Redeeming ARTH
When ARTH is redeemed, the collateral provided to the redeemer is allocated from loans with the lowest collateral ratio even if it is above the minimum collateral ratio 110%.
During a redemption, the borrower who has a loan with the lowest ratio will have to give up some of their collateral to the redeemer, but in return, their ARTH debt will be reduced accordingly. .
During a redemption, the value by which your collateral is reduced corresponds to the nominal ARTH amount by which your loan's debt is decreased.
Redemptions can be thought of as somebody else repaying your debt and retrieving an equivalent amount of your collateral. As a positive side effect, redemptions help improve the collateral ratio of the affected loans, making them less risky.
There are two kinds of redemptions:
  • Partial Redemptions where your debt is partially reduced (not to 0).
  • Full Redemptions where your debt is fully reduced to 0.

Partial Redemptions

In such a case, your loan is closed, and you can claim your collateral surplus and the Liquidation Reserve at any time.
Let’s say you have a loan with 200 MAHA collateralized with a debt of 3,200 ARTH and the current price of MAHA is 20 $GMU.
This puts your collateral ratio (CR) at 125% (= 100% * (20 * 200) / 3,200). Let’s imagine this is the lowest CR in the protocol and look at two examples of a partial redemption and a full redemption:
Example of a partial redemption
Somebody redeems 1,200 ARTH for 60 MAHA and thus repays 1,200 ARTH of your debt, reducing it from 3,200 ARTH to 2,000 ARTH.
In return, 60 MAHA, worth 1,200 $GMU, is transferred from your loan to the redeemer. Your collateral goes down from 200 MAHA to 140 MAHA, while your collateral ratio goes up from 125% to 140% (= 100% * (20 * 140) / 2,000).
Example of a full redemption
Somebody redeems 6,000 ARTH for 300 MAHA. Given that the redeemed amount is larger than your debt minus 5 ARTH (set aside as a Liquidation Reserve), your debt of 3,200 ARTH is entirely cleared and your collateral gets reduced by 3,195 $GMU of MAHA, leaving you with a collateral of 40 MAHA (= 200 - 3,200 / 20).
In both cases, the net value of your position minus the debt remains the same, however during a redemption your exposure to the underlying asset decreases.

Redemption Fees

Under normal operation, the redemption fee is given by the formula (baseRate + 0.5%) * collateral redeemed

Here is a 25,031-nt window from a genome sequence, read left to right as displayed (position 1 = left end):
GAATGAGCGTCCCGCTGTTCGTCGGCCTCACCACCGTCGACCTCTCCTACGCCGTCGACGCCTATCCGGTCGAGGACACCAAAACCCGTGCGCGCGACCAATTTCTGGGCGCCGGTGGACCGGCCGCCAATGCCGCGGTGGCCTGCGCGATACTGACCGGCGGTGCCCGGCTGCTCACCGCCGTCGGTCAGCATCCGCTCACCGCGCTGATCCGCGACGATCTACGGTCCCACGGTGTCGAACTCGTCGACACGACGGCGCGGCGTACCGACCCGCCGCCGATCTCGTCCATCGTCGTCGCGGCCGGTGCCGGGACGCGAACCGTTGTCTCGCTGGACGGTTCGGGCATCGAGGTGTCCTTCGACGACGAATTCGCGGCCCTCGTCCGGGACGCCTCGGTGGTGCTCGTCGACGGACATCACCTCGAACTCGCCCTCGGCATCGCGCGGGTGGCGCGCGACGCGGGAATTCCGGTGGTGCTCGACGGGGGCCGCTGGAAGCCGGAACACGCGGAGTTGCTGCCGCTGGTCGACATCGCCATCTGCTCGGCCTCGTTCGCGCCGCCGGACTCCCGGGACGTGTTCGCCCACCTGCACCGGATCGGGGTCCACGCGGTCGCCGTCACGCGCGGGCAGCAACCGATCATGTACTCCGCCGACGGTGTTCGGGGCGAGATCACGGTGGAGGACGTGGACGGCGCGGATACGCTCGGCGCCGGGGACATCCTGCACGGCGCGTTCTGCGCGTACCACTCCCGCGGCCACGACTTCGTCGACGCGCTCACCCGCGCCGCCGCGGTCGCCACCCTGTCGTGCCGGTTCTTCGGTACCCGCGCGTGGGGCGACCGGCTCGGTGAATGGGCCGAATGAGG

How is the baseRate calculated?

Redemption fees are based on the baseRate state variable, which is dynamically updated. The baseRate increases with each redemption, and decays according to time passed since the last fee event - i.e. the last redemption or issuance of ARTH.
Upon each redemption:
  • baseRate is decayed based on time passed since the last fee event
  • baseRate is incremented by an amount proportional to the fraction of the total ARTH supply that was redeemed
  • The redemption fee is given by (baseRate + 0.5%) * ETHdrawn

Stability Fees

For every redemption, the ARTH holder will have to pay a fee which is a percentage of the value being liquidated in MAHA tokens.
This acts as a method to dampen the redemption of bonds which can often create a negative price impact if done all too quickly. The stability fee is not meant to de-incentivize ARTH holders from redeeming their bonds but rather used to control the speed at which they do so.
The stability fee is managed via Governance.

FAQs

Is redemption the same as paying back my debt?

No, redemptions are a completely separate mechanism. All one has to do to pay back their debt is adjust their loan's debt and collateral.

As a borrower, do I lose money if I'm redeemed against?

If your loan is redeemed against, you do not incur a net loss. However, you will lose some of your ETH exposure. Your loan's collateral ratio will also improve after a redemption.

How can I avoid my loan's collateral being redeemed?

The best way to avoid being redeemed against is by maintaining a high collateral ratio relative to the rest of the loans in the system. The riskiest loans (i.e. lowest collateralized loans) are first in line when a redemption takes place.